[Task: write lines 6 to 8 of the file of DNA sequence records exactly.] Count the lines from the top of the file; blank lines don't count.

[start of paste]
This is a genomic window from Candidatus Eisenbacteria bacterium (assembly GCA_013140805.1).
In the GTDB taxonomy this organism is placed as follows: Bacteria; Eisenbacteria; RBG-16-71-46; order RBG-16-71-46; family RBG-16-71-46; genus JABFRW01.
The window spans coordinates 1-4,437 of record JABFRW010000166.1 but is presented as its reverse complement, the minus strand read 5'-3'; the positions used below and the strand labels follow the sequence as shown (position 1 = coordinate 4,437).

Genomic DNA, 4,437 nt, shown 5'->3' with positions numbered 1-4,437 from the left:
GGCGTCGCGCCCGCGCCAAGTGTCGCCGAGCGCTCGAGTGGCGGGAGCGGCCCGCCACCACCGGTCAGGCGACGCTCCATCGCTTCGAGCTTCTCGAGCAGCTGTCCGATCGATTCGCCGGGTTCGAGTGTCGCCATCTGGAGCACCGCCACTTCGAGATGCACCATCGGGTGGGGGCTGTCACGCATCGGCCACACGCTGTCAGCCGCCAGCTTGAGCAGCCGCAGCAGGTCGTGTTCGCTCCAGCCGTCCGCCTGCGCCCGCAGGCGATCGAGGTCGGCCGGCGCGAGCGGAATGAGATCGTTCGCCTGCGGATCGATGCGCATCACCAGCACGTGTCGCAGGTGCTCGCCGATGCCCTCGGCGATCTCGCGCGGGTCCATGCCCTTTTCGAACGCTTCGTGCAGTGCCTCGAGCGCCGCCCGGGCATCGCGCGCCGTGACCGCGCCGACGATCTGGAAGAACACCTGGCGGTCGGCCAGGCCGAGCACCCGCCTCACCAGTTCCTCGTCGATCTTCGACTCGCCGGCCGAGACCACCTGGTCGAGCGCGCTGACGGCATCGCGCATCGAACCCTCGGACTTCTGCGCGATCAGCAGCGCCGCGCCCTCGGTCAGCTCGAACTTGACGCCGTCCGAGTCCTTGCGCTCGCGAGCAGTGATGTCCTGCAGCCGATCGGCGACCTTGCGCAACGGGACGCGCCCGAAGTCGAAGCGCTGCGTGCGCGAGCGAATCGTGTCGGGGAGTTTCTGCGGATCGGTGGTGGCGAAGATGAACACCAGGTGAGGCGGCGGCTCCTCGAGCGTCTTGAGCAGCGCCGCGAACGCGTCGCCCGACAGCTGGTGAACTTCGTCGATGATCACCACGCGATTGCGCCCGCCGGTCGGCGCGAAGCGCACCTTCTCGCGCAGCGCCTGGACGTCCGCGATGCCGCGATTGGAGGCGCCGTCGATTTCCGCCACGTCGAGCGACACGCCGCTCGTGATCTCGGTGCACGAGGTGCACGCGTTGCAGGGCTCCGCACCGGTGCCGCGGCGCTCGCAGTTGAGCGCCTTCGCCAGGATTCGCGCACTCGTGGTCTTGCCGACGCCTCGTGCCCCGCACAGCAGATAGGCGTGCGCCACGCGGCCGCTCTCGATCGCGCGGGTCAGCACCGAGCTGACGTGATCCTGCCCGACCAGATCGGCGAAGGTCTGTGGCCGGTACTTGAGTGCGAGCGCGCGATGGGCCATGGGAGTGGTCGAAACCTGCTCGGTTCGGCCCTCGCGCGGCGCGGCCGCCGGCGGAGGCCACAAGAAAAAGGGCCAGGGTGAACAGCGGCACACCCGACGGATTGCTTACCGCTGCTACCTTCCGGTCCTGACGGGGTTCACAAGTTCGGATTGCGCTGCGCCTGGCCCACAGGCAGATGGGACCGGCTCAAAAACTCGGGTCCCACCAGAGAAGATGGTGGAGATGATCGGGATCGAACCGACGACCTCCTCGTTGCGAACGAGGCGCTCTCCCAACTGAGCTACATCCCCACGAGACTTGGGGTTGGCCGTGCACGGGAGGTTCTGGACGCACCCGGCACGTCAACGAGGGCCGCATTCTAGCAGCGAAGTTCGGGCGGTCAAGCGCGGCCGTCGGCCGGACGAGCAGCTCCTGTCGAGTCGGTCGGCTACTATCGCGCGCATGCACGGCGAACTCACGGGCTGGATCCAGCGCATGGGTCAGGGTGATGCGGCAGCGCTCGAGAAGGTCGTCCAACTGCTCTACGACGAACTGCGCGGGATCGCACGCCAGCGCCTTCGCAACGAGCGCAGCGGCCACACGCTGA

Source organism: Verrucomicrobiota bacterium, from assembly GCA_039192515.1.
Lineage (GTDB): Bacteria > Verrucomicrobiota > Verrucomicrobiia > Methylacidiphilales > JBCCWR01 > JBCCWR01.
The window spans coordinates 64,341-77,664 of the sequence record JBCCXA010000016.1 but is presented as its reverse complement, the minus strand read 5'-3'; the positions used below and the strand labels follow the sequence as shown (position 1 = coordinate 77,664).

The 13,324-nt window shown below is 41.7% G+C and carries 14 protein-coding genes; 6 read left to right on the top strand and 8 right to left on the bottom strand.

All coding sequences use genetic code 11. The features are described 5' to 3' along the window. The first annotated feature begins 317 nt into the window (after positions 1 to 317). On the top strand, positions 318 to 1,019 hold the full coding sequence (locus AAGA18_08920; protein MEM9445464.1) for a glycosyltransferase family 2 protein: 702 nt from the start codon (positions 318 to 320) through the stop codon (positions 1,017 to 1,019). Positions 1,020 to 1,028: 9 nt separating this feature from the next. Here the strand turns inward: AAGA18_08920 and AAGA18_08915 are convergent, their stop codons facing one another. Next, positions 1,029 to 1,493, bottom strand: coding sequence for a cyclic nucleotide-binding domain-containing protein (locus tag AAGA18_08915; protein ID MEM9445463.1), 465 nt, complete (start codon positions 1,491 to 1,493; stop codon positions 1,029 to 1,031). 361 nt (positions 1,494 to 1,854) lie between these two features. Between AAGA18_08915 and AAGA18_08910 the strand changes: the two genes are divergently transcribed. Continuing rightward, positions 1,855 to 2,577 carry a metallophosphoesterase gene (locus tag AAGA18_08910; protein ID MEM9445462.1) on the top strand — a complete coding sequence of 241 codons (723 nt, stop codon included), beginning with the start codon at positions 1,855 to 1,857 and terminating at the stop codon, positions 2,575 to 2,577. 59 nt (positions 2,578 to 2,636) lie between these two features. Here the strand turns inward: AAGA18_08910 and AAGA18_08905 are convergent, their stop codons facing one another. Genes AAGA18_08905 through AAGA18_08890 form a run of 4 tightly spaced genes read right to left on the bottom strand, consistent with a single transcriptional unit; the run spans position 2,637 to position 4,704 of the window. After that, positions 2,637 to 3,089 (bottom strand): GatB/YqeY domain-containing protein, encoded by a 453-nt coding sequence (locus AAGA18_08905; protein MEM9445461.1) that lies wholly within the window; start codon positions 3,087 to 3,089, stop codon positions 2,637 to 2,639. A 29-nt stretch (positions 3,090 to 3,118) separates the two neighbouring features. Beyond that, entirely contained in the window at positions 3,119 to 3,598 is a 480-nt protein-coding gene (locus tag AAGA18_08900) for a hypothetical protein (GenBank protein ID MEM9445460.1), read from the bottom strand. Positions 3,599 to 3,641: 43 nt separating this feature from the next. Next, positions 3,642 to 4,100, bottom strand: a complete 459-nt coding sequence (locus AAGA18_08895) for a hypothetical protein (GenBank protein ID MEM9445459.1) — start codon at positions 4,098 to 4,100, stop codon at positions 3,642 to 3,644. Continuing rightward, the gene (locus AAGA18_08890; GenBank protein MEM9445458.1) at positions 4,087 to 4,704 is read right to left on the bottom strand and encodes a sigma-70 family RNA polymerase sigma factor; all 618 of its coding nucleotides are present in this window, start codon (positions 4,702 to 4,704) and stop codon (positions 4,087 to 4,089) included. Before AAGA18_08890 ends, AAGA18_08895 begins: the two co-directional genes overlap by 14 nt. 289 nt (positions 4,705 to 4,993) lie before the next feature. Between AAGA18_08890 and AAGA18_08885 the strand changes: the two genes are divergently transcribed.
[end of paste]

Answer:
Source organism: Verrucomicrobiota bacterium, from assembly GCA_039192515.1.
Lineage (GTDB): Bacteria > Verrucomicrobiota > Verrucomicrobiia > Methylacidiphilales > JBCCWR01 > JBCCWR01.
The window spans coordinates 64,341-77,664 of the sequence record JBCCXA010000016.1 but is presented as its reverse complement, the minus strand read 5'-3'; the positions used below and the strand labels follow the sequence as shown (position 1 = coordinate 77,664).